Public Sector's Top 3 Takeways from UK GovCamp

03 February 2023 • 4 min read


UK GovCamp is a free, annual 'unconference', for people interested in exploring how public sector does digital. Unlike a traditional conference, with a set agenda and prepared speakers; GovCamp invites the day's attendees to volunteer their own topics for discussion, serving the nation's needs and interests as public sector should.


This year, GovCamp was hosted in Barnsley, London and online, and our Public Sector team were proud to be sponsoring, in their ongoing mission to share knowledge, connect with the community, and deepen their understanding of public sector needs. So after three days of heated discussions with passionate, like-minded people, we asked Sarah O'Donnell and Jacob Farrugia for the big run down. Here are their top three takeways, that can help shape your public digital approach in 2023.


1. We need more cross-government collaboration

There is a thirst from civil servants and contractors alike, that we can lean on each other much more than we now do, to share learnings and reduce duplication of work.

There was general consensus that different government departments can share and collaborate much more effectively than they currently do. 

As this was discussed, there were some clear challenges stopping individuals and teams from doing this, including:

  • Budget and time constraints - sharing is an additional task to do (even though this could save time in the long run!) meaning that individuals found it hard to carve out time to dedicate to this, even though they really want to

  • There is no dedicated ownership of ensuring collaboration happens - this is a full-time job (although some argued this was meant to be owned by heads of departments)
  • a perceived lack of psychological safety in some teams and departments, where in some circumstances making mistakes and sharing work is not encouraged

  • There is endless information to be shared, and endless information to read and absorb; so this will likely always be a challenge. 

We realised the responsibility of certain roles in teams to ensure they are setting the departments up for success in this area; are Heads Of creating safe spaces to fail? Are they ensuring their teams are getting the headspace and time to share more widely?

We also discussed the individual responsibility we all need to take to make sure we are sharing as much as we can.

2. Research is a powerful tool, if it's used correctly

One of the second sessions of the day discussed how to make services accessible in a sustainable way, without alienating research participants.

We spoke about how every service in government aims to meet service standards; including being accessible, which means doing research with people with a range of access needs. The risk with this is that:

  • Teams are likely researching the same thing repeatedly across government departments. How many times has a standardised form field been tested in individual teams and with GDS?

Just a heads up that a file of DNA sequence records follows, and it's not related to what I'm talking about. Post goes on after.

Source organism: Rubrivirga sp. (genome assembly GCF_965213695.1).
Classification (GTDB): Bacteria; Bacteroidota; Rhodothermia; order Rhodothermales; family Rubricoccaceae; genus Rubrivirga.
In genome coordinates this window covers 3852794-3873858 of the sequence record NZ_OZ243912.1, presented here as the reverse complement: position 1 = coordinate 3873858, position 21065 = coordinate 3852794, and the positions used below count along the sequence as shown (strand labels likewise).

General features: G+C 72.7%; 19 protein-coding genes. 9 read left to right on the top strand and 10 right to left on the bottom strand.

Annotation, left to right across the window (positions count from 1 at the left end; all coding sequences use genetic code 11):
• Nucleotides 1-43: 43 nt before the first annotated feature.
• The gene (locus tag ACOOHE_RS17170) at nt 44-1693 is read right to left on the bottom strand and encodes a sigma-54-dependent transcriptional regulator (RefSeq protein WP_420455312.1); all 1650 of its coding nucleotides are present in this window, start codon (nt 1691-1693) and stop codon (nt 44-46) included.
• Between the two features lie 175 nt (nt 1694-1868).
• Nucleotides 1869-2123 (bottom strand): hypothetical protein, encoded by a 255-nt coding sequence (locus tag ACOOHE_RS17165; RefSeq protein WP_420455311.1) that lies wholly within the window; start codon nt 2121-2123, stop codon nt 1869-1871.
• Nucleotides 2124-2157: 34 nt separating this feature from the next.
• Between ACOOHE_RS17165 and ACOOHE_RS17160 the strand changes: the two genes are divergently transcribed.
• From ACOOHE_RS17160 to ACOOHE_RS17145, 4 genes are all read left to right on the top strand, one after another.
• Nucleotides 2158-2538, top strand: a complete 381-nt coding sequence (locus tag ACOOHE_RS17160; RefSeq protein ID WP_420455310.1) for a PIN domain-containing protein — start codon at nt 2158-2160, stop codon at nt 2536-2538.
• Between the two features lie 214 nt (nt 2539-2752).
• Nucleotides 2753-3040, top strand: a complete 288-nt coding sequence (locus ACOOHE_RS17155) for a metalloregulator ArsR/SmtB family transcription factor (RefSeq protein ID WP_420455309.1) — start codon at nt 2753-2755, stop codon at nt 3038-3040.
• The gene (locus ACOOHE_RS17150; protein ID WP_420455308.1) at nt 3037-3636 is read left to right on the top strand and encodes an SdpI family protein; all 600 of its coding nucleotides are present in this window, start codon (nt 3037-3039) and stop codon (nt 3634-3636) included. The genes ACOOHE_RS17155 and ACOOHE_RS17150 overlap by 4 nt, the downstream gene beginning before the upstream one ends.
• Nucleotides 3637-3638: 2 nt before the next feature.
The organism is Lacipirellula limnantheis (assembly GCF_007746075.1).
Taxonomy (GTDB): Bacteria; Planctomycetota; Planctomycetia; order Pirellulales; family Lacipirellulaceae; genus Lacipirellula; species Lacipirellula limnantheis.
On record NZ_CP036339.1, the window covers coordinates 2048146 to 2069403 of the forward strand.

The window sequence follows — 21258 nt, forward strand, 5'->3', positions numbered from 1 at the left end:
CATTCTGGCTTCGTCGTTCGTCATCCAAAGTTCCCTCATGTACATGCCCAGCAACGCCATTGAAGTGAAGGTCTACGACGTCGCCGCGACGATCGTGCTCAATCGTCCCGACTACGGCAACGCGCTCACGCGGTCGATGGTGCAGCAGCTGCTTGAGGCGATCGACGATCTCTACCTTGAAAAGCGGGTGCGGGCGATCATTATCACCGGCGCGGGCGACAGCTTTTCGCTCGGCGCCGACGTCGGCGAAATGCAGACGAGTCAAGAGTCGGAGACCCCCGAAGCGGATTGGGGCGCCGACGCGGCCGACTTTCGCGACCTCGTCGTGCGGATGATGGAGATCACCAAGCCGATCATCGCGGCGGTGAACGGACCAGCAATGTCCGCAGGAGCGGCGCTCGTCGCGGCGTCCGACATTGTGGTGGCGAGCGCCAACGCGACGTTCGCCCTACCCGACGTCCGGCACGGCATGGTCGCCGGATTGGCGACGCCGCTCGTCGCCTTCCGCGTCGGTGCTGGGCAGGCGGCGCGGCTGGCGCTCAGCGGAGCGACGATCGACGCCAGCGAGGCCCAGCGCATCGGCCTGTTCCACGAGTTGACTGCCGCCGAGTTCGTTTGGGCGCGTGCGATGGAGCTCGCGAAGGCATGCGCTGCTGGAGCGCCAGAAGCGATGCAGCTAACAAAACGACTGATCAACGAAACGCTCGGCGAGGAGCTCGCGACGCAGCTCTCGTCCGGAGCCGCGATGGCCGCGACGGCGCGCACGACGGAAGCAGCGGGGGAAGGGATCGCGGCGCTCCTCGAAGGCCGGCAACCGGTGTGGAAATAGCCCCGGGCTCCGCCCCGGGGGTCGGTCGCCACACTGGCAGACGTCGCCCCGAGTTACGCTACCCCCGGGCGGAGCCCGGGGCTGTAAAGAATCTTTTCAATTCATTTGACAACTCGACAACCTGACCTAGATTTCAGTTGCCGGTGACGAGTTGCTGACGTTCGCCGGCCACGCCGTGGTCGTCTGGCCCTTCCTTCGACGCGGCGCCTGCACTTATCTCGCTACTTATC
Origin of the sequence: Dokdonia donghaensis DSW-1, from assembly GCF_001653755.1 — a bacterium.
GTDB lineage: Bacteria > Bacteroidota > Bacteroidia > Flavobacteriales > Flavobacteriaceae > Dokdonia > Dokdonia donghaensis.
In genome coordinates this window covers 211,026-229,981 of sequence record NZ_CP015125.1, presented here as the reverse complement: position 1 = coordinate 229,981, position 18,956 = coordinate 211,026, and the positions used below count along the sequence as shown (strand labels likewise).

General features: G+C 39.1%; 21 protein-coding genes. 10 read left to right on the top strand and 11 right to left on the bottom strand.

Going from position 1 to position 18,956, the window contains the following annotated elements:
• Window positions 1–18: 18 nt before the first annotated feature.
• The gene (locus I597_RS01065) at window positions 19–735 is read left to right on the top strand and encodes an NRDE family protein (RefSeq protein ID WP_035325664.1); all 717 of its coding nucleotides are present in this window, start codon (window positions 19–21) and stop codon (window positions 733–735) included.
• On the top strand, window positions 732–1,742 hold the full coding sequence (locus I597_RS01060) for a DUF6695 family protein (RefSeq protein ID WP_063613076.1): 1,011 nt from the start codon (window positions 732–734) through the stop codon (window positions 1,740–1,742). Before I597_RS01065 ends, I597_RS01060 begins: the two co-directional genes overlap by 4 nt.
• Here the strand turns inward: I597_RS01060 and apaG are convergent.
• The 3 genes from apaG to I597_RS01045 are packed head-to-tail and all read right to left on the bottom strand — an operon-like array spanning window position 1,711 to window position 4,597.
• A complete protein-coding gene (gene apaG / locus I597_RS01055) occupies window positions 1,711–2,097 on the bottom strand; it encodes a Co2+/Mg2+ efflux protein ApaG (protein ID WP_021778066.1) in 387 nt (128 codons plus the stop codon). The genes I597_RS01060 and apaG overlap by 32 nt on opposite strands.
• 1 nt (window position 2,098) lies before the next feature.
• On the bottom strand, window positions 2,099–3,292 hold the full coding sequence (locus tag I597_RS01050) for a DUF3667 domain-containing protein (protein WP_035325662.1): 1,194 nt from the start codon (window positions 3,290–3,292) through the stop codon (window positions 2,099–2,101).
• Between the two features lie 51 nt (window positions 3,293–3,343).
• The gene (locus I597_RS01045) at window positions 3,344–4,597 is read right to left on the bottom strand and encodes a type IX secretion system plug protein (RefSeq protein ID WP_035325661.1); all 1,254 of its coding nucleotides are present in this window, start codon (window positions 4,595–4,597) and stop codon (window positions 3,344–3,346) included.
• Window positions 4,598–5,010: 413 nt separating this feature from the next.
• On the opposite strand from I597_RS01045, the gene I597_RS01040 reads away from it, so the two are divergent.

• Teams are likely researching with the same participants with access needs repeatedly across government departments. There is a risk of alienating these participants, who may become disillusioned over time when providing feedback on similar issues across different services.

There was a feeling in the group that delivery teams can become overly focused on activities that are perceived to meet a service assessment requirement, rather than focusing on delivering great outcomes for users. User-centred teams can sometimes feel like they are doing tick-box activities.

We agreed that we need research to be focusing on the nuances that our services have, including thinking about the flow of the service, comprehension and being able to make progress or complete a task, over testing components that have been repeatedly tested across government. 


3. Co-design needs to be more than a box ticking exercise

Towards the end of the day, we attended a session about co-design (read a definition of co-design). The conversation started with overwhelming support for using co-design as a tool in order to be more user-centred. But, it also covered the challenges of co-design.

It was clear that there are lots of different interpretations and levels of understanding of co-design, with the discussions including:


  • Ensuring participants have genuine influence in the design process, as they are unlikely to understand the wider constraints of Ministers and Policy

  • The ethical considerations to be made with co-design, where the participants may be the only people in the room not getting paid (in circumstances where incentives are not offered)

  • Being clear about how the outputs from co-design will be used, so that participants don't become frustrated or feel ignored. 

Although there were lots of concerns about how to use co-design effectively and ethically, the group were still positive that, used in the right way, the process can enable users to shape the design of services. Our key considerations for this would be:

  • Incentivising participation, where possible.

  • Having the right people involved in the planning and execution of the co-design. Consider consulting your Designers, User Researchers and Service designers.



At AND Digital, we believe that cross-government sharing and collaboration is critical to the success of digital services. Events like UK GovCamp are a great way to promote essential knowledge-sharing, align on goals and agree shared priorities going forward. 


Need help aligning, collaborating and delivering for the public? Chat to our Public Sector team.

Sarah O’Donnell is a User Researcher and Jacob Farrugia is a Delivery Executive, in the Public Sector team at AND Digital.



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